Lord Blackfair's Manor
Lord Blackfair I established himself as the premier commander of cavalry in Greyhawk’s long history. Of course. that was some 200 years ago and the campaigns in which he distinguished himself were not historically significant, falling as they did during the reign of the Mad Archmage, Zagig Yragerne.
Nonetheless, that worthy ruler awarded his war hero an impressive and strategic plot of land, for it lies at the confluence of the Ery and Neen Rivers. It is fully three miles across, roughly circular in shape, and includes land on all sides of the fork in the river.
Lords Blackfair II, III, IV, V, VI, and the currently titled Lord Blackfair Vll have continued their ancestor’s interest in riding mounts. The manor is now the primary breeder of the fastest, most durable medium war horses across the breadth of the Flanaess.
The lord is a hospitable enough landowner, with an overriding passion for horses. A visitor who knows horseflesh, and is willing to listen to the host expound at great length on a variety of horse-related topics, will be royally treated at Blackfair Manor.
The lord is a thin and wiry man with a black beard, now turning to gray. Still a royal servant of Greyhawk, he is concerned about sightings of lizard men reported from the Mistmarsh. Thus Car the city directors have expressed no alarm, and his own excursions have come back empty handed (though a pair of watchmen mysteriously disappeared from one detachment).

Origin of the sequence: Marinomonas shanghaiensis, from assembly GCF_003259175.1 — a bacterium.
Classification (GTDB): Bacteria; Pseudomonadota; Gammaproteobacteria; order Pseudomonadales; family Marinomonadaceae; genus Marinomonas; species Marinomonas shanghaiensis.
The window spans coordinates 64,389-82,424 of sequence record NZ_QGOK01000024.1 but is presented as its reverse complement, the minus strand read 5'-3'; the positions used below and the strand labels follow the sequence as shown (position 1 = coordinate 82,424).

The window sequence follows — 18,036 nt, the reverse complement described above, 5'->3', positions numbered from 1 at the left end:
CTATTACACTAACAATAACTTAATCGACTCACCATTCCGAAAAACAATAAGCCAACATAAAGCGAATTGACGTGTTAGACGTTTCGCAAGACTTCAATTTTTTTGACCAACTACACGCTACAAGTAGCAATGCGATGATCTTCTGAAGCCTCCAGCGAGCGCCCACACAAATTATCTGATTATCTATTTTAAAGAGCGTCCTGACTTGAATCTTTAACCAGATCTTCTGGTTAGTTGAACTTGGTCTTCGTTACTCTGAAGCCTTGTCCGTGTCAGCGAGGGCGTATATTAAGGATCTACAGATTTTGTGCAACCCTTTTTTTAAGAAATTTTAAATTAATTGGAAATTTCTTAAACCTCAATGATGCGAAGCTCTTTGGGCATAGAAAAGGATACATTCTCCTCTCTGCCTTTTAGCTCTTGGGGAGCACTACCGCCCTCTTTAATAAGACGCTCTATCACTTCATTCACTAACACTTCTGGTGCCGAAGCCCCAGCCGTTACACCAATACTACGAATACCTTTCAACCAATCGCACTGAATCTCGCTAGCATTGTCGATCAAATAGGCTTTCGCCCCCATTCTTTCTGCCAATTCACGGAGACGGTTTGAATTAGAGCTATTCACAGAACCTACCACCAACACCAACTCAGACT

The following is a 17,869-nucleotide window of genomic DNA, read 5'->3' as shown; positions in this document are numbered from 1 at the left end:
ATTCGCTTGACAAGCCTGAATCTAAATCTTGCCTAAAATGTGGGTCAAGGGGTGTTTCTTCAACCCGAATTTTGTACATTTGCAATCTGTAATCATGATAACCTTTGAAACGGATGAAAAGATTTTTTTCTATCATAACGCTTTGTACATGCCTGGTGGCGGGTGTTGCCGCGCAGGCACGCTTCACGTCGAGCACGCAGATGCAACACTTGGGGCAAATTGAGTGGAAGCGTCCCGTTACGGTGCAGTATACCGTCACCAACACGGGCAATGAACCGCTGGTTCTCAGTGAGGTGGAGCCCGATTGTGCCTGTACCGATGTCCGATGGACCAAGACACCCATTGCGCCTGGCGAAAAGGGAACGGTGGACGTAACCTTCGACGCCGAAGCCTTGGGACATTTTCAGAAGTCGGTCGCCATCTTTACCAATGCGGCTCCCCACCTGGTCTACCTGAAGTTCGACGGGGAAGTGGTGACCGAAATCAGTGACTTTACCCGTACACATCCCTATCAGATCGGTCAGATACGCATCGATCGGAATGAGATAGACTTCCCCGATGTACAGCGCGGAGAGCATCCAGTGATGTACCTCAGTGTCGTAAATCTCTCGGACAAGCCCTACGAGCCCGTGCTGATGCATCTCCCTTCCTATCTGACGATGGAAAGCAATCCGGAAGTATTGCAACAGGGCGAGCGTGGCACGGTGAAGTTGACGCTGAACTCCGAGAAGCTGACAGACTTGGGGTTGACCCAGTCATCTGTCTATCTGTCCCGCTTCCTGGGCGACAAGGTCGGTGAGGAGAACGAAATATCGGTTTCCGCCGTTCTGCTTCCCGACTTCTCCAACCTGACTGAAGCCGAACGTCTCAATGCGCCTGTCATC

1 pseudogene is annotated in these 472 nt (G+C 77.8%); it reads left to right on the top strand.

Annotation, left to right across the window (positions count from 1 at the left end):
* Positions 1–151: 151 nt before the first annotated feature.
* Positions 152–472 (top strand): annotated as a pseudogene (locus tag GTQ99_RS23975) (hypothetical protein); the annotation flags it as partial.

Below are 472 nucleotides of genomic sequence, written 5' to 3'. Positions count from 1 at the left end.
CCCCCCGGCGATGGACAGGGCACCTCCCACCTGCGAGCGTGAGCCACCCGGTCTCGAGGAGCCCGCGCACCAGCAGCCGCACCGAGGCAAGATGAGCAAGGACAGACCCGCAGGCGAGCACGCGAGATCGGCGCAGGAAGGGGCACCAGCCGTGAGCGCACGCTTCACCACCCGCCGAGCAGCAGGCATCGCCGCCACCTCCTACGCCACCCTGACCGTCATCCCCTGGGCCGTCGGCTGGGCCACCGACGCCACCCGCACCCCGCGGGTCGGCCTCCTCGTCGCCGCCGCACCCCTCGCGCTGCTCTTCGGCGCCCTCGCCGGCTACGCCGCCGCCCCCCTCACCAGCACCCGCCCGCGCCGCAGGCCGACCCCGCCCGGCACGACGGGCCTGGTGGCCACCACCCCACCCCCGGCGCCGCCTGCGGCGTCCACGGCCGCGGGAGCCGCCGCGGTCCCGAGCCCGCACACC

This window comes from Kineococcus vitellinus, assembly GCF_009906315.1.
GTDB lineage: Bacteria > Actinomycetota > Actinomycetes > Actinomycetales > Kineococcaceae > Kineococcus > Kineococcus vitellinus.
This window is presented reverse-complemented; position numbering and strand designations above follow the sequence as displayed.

Lord Blackfair invites visitors that he likes to share the hospitality of his manor house. Others are left to room at the inn on his estate.
The stables now hold over 100 breeding mares, some two dozen stallions, and perhaps 200 fillies and colts in various levels of training. The purchase price for one of the young horses is double the asking price in the High Market of Greyhawk, but generally considered worth it.
For those who take their horses very seriously, the Blackfairs may consider parting with a breeding mare, for 2,000 – 3,000 gold, approximately. Some of the stallions can be had for as little as 10,000 gp, while others have fetched five times that amount. The stud of the herd, called simply Father Black, is not for sale, though it is rumored that the lord has been offered more than 100,000 gold for that horse.
The lord’s manor overlooks the river and the pastures. Behind stretch a ring of tenant farms, larger than the average, upon which are grown winter fodder for the horses as well as food for the entire estate.
The Blackfair Manor is a virtual palace of some 30 rooms, plus servants’ quarters (there are two dozen servants) and a small garrison quarters. These three buildings are surrounded by a courtyard and a wall. Entry is gained through a small gate house. Twenty men-at-arms serve the lord at all times, while 150 peasant farmers will answer the call in an emergency.
Besides the scattered farms, Blackfair boasts a mill on the riverbank, a tavern frequented by the farmers and watchmen, another tavern and boarding house for visitors with more money, and a nearby smithy, carpentry shop, bakery, and tackshop/saddlery.
The saddler, Tonsel Ralls, is an artisan of some repute. He does work for private customers in his spare time, though he primarily tends the rigging needs of his lord.
Douglas Niles. Greyhawk Adventures, Gem of the Flanaess 1989